We Buy Anything: an in-class activity demonstrating the Fed's response to the financial crisis of 2008

Lucy Malakar, Lorain County Community College, lmalakar@lorainccc.edu
Laura Wind-Norton, Nicolet College, lwindnorton@nicoletcollege.edu
This material is replicated on a number of sites as part of the SERC Pedagogic Service Project


This activity engages students and underscores how quickly and dramatically the Federal Reserve System responded to the financial crisis of 2008. By having students assume the role of various economics players: from commercial banks to foreign governments, this activity highlights how the Fed's operations changed during the crisis. Since the crisis and the adoption of a 0% Federal Funds Rate target, the Fed has shifted toward 'balance sheet' policies.

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Learning Goals

1. Students will apply the concepts of modern monetary policy tools to a macroeconomic crisis situation.
2. Students will show the effects of expansionary and contractionary monetary policy.

Context for Use

Students should have a basic understanding of the Federal Reserve system and the basic tools of monetary policy. Students should have been introduced to the Fed's balance sheet. Background of the financial crisis will help to set the stage for the activity. This activity is designed for community college economics students in small to medium class sizes (up to 50 students) in a face-to-face setting.

Description and Teaching Materials

Steps in the activity:

  • Upon entering class, each student gets a piece of paper that describes who they are and what they have to sell (e.g., you are the CFO of Marriot Hotels and have $30 million dollars of bonds they would like to sell or you are the Central Bank of Germany and want to sell 50 million euros).
  • The instructor plays the role of the Federal Reserve System. The instructor will meet with each group/individual to make sure they understand the situation they have been given.
  • Initially, the Fed will only buy short-term Treasuries from member commercial banks (like PNC). This represents the Fed's main monetary policy tool from 1913 until the Fall of 2008.
  • As macroeconomic conditions deteriorate (this might be best illustrated using the timeline link or another timeline of events during the crisis), the Fed begins to buy different types of financial instruments from a wider variety of institutions. This represents the new monetary policy tools that the Fed created in response to the financial crisis. As the Fed is buying these financial assets, one student or a group of students can play the role of an accountant and keep track of the growth of the Fed's balance sheet.
    • To show the market condition deterioration, the instructor could use a timeline of the crisis (one is referenced below). A dynamic or animated timeline would be ideal, but the instructor can do something as simple as indicating the passage of time and suggesting what new event has occurred and what the Fed in now willing to buy.
  • When the Fed is done buying all the assets in the room, students discuss the impact these activities will have on the money supply and the macroeconomy.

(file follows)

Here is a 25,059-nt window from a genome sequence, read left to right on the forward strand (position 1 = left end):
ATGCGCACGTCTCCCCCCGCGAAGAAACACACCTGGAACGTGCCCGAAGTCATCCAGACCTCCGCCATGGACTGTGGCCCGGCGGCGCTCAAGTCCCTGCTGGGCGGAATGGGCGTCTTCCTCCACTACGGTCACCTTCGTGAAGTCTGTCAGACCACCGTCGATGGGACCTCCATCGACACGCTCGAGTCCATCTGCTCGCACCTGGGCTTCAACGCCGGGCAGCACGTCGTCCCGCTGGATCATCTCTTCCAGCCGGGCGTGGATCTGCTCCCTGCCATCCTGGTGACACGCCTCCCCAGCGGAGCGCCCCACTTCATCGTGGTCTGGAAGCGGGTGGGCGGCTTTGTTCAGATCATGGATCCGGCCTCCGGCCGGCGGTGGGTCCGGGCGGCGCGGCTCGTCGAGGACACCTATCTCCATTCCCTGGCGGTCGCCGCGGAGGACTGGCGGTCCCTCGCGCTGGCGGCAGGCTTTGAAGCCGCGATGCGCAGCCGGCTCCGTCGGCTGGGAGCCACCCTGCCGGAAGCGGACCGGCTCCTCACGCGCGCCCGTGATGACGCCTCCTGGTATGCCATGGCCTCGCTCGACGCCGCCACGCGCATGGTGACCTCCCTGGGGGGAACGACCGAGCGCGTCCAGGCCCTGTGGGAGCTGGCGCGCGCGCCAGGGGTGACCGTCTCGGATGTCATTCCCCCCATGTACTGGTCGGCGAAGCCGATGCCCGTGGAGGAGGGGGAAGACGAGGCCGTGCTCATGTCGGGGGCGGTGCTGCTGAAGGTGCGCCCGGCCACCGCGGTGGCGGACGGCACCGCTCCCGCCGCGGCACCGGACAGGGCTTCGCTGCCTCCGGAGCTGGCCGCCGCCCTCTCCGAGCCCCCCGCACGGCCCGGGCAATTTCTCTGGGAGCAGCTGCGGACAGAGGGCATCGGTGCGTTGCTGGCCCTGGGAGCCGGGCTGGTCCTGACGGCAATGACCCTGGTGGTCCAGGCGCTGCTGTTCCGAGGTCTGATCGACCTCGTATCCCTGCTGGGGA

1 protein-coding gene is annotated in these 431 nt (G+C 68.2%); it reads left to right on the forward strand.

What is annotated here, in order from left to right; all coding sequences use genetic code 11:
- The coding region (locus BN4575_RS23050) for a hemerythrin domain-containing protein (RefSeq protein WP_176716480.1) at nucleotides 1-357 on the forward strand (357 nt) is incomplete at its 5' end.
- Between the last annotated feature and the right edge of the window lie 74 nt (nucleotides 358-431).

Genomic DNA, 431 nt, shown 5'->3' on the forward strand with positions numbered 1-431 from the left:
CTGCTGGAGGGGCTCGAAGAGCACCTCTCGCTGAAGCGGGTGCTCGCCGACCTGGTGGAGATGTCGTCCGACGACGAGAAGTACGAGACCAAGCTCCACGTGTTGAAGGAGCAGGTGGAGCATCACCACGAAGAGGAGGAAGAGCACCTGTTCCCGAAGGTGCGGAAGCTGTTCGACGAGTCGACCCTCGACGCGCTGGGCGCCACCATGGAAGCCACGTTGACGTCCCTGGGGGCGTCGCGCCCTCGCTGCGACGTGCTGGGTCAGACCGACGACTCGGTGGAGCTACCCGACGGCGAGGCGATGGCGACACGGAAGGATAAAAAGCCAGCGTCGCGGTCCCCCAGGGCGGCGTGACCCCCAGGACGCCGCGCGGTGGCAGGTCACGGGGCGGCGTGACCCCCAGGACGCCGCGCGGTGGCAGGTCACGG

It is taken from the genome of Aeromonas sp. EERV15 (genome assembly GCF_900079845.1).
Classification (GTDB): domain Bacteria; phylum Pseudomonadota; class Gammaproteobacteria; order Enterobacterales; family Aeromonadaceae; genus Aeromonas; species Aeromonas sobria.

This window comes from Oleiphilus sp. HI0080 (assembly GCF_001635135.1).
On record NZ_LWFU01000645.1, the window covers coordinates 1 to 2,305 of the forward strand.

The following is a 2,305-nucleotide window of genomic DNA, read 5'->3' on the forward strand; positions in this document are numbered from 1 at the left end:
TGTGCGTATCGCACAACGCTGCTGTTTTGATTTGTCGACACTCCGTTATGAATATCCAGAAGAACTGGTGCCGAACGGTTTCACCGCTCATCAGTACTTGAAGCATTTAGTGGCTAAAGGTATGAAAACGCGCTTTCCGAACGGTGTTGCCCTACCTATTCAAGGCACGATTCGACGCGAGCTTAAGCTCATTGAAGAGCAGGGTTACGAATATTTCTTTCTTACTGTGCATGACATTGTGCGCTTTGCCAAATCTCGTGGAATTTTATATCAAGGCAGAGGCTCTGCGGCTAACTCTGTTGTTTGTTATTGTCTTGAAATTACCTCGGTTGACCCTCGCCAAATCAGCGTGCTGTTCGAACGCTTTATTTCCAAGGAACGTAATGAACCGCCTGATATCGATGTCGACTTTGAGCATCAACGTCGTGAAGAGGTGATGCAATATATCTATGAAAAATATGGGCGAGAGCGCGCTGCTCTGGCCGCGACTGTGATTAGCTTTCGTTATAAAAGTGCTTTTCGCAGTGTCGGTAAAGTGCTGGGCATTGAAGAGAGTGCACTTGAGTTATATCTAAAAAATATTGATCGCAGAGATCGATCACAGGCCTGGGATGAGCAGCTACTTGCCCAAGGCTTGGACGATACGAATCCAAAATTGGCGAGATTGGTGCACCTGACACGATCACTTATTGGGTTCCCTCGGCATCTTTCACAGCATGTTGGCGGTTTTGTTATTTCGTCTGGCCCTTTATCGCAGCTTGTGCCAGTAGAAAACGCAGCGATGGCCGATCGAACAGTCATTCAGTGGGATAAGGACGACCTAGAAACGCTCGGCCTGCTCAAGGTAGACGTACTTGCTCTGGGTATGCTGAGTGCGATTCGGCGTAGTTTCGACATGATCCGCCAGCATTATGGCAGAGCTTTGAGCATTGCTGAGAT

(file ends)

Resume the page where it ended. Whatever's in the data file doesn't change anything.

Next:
• To illustrate how the Fed can potentially reverse these policies when needed and decrease its balance sheet, when it comes time for Marriott to pay back the Fed (because the bonds have matured) the teacher (Fed) will simply throw that money into the trash. This is done as a visual illustration of the Fed taking the money they initially created back out of the system (as they would have to do in order to reverse the policy.)

Teaching Materials:
- Play money (total amount to correspond to amount of assets that players need to sell). There are a number of online sites that allow you to create and print your own money in the denominations of your choosing.
- Notecards/ sheets of papers representing different assets for Fed to purchase: (see sample template)
o Treasury bills held by banks
o Mortgage-backed securities held by banks/investment companies/others
o Corporate bonds
o Foreign central banks selling currencies
- Scenario for students to understand the needs of their organization (bank, investment firm, corporation, etc)
- Whiteboard or similar to track the balance sheet of the Fed
- Timeline for the financial crisis (to put activity into context)
Student role scenarios (Microsoft Word 2007 (.docx) 14kB Apr5 13)
Traditional and New Monetary Policy Tools (Microsoft Word 43kB Apr5 13)

Teaching Notes and Tips

Students can be grouped to make the activity more manageable. Instructor should meet with each group to insure they understand the crisis their institution faces. Remind students that the Fed doesn't really do cash transactions; reserves are added electronically. To expand the activity, some students could be made to be unwilling lenders that have to be approached first to increase the pressure to find a way for the institution to finance its needs.


Students will write a brief reflection about what they learned in the exercise about the Federal Reserve's role as the lender of last resort and its effect on the macroeconomy. A possible prompt for the writing: Based on today's activity, write a paragraph about what the Fed did as a response to the financial crisis and what the Fed was trying to accomplish. An instructor could also use a "muddiest point" assessment: Based on today's activity, what part of the Fed's response to the financial crisis do you still have questions about? This can serve as a basis for a review activity or a follow-up lecture.

References and Resources

Federal Reserve Crisis Response
This can help the instructor give the background on the financial crisis. It answers the basic questions regarding what happened in the crisis.

Timeline for the Federal Reserve response to crisis
Good visual description of the Fed's policy response.